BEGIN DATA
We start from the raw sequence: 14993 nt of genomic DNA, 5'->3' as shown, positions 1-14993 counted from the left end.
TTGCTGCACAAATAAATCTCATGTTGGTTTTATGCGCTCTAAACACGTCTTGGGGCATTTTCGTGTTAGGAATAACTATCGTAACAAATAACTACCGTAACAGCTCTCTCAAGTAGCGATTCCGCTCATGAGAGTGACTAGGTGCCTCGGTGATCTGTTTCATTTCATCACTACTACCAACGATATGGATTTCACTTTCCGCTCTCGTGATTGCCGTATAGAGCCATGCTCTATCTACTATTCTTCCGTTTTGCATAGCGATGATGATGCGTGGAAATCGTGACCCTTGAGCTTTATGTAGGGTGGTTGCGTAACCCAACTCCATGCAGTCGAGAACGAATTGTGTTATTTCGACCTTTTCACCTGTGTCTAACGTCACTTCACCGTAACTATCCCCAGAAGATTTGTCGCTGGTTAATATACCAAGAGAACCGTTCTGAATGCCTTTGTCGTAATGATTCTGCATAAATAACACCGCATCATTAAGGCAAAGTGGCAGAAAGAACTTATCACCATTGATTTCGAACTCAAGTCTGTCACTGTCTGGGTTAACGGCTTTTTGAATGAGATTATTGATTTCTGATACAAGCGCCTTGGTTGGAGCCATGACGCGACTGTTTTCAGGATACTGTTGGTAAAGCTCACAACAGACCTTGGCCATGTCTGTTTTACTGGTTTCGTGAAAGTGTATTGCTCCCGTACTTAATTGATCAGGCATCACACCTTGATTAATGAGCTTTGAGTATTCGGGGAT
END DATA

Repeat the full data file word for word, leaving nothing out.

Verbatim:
We start from the raw sequence: 14993 nt of genomic DNA, 5'->3' as shown, positions 1-14993 counted from the left end.
TTGCTGCACAAATAAATCTCATGTTGGTTTTATGCGCTCTAAACACGTCTTGGGGCATTTTCGTGTTAGGAATAACTATCGTAACAAATAACTACCGTAACAGCTCTCTCAAGTAGCGATTCCGCTCATGAGAGTGACTAGGTGCCTCGGTGATCTGTTTCATTTCATCACTACTACCAACGATATGGATTTCACTTTCCGCTCTCGTGATTGCCGTATAGAGCCATGCTCTATCTACTATTCTTCCGTTTTGCATAGCGATGATGATGCGTGGAAATCGTGACCCTTGAGCTTTATGTAGGGTGGTTGCGTAACCCAACTCCATGCAGTCGAGAACGAATTGTGTTATTTCGACCTTTTCACCTGTGTCTAACGTCACTTCACCGTAACTATCCCCAGAAGATTTGTCGCTGGTTAATATACCAAGAGAACCGTTCTGAATGCCTTTGTCGTAATGATTCTGCATAAATAACACCGCATCATTAAGGCAAAGTGGCAGAAAGAACTTATCACCATTGATTTCGAACTCAAGTCTGTCACTGTCTGGGTTAACGGCTTTTTGAATGAGATTATTGATTTCTGATACAAGCGCCTTGGTTGGAGCCATGACGCGACTGTTTTCAGGATACTGTTGGTAAAGCTCACAACAGACCTTGGCCATGTCTGTTTTACTGGTTTCGTGAAAGTGTATTGCTCCCGTACTTAATTGATCAGGCATCACACCTTGATTAATGAGCTTTGAGTATTCGGGGAT